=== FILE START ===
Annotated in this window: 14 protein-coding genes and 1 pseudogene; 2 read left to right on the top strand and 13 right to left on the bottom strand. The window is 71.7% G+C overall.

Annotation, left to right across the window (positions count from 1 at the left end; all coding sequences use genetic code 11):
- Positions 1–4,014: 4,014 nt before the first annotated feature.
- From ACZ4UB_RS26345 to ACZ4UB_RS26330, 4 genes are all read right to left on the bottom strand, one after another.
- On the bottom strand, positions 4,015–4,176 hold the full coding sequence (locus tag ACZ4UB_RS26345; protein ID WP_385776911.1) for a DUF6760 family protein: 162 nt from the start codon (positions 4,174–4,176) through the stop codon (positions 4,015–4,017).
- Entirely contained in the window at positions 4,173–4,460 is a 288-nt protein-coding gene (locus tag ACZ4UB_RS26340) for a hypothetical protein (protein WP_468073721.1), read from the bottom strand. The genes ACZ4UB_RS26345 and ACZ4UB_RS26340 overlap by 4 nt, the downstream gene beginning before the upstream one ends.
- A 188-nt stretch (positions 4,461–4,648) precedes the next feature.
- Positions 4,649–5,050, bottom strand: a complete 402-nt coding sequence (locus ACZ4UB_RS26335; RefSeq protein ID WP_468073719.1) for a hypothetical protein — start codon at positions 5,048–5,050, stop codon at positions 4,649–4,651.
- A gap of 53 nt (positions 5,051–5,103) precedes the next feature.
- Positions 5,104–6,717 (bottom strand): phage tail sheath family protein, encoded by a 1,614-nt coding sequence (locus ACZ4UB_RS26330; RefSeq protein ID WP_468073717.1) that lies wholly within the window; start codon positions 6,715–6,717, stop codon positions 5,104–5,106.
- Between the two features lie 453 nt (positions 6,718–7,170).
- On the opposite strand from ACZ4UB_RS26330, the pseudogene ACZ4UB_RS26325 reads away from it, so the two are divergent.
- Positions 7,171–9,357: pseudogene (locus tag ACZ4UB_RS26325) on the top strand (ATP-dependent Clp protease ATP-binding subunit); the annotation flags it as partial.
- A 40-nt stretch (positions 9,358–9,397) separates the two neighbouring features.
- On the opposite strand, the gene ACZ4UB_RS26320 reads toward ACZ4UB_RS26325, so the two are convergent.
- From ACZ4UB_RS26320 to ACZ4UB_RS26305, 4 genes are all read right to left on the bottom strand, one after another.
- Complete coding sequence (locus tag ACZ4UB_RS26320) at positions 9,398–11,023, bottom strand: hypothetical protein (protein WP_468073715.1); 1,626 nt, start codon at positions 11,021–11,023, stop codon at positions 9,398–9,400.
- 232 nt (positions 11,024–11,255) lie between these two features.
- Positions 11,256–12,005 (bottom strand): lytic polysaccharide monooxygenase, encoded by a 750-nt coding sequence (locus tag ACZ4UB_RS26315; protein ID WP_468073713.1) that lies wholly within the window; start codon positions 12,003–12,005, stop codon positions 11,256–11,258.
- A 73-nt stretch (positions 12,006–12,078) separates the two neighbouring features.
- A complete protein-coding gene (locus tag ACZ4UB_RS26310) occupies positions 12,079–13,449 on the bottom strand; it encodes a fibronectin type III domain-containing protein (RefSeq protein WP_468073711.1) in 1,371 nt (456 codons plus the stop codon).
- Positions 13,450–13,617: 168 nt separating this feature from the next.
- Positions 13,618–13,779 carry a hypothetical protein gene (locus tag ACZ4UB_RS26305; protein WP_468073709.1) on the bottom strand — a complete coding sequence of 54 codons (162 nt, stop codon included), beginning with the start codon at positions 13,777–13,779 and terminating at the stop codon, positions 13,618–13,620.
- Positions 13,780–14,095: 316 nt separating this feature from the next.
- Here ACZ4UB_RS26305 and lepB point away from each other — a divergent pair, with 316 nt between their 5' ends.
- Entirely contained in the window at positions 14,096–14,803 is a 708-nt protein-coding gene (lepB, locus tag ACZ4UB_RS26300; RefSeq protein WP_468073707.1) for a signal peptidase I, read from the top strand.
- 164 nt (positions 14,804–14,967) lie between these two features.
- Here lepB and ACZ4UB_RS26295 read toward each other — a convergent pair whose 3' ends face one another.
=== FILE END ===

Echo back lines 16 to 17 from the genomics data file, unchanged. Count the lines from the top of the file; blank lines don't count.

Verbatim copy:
- From ACZ4UB_RS26320 to ACZ4UB_RS26305, 4 genes are all read right to left on the bottom strand, one after another.
- Complete coding sequence (locus tag ACZ4UB_RS26320) at positions 9,398–11,023, bottom strand: hypothetical protein (protein WP_468073715.1); 1,626 nt, start codon at positions 11,021–11,023, stop codon at positions 9,398–9,400.